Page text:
Outcrossing and coexistence of genetically modified with (genetically) unmodified crops: a case study of the situation in the Netherlands.

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    With the introduction of genetically modified (GM) crops the EU has demanded that individual member states enact measures to prevent inadvertent admixture ¿ through outcrossing ¿ of genetically modified organisms (GMOs) with products from conventional and organic farming. A literature review on outcrossing was prepared for the Coexistence Committee installed in the Netherlands in 2004. For sugar beet and potato, isolation distances do not appear to be of overriding importance, as true seeds are not part of the harvested product. The only route for admixture is through persistence of GM hybrid volunteers, and these should already be subject to strict control in good agricultural practice. Data on maize indicate that a distance larger than 25 m is needed to keep admixture below the EU labelling threshold of 0.9%, and larger than 250 m to remain below the 0.1% threshold as favoured by organic farming organizations. Oilseed rape is more complex because apart from pollen flow also persistence of volunteers in and outside arable fields, and hybridization with wild relatives play a role. At the present state of knowledge, isolation distances of 100¿200 m and rotation intervals of 6¿8 years might be warranted for the 0.9% threshold. It is as yet not clear whether a threshold of 0.1% is achievable in practice. The conclusions are compared with the measures recommended by the Dutch Coexistence Committee.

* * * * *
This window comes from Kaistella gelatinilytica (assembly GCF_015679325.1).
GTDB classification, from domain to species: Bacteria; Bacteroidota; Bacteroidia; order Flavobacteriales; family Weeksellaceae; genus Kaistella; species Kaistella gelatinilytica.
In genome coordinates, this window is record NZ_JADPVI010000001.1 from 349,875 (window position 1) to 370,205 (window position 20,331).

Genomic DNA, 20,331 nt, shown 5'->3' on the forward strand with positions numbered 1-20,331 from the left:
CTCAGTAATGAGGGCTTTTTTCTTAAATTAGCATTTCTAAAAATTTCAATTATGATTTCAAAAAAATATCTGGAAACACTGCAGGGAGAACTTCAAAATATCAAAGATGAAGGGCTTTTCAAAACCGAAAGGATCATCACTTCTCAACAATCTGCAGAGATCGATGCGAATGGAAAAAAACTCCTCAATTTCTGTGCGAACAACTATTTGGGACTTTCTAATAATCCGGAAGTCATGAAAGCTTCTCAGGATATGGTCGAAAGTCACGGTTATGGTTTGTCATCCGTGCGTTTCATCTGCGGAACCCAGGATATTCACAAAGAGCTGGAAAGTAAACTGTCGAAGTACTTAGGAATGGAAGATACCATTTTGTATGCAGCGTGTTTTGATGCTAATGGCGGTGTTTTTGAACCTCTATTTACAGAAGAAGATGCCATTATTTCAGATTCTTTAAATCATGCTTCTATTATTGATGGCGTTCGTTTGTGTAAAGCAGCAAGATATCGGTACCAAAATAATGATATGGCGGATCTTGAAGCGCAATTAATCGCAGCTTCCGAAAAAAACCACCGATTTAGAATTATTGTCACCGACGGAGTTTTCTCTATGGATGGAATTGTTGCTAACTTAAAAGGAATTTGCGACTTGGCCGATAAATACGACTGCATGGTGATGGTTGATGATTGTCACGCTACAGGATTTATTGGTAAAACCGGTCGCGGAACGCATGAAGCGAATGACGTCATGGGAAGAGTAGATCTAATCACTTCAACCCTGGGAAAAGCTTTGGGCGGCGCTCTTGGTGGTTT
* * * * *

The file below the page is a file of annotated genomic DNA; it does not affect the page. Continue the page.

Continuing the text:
Original languageEnglish
    Pages (from-to)17-35
    JournalNJAS Wageningen Journal of Life Sciences
    Issue number1
    Publication statusPublished - 2006


    • genetic engineering
    • crosses
    • genetic contamination
    • agricultural policy
    • organic farming
    • gene flow
    • isolation
    • maize
    • rape
    • sugarbeet
    • potatoes
    • brassica-napus l.
    • raphanus-raphanistrum l.
    • potato solanum-tuberosum
    • tolerant rapeseed crops
    • zea-mays-l
    • oilseed rape
    • transgenic potatoes
    • wild radish
    • modified organisms

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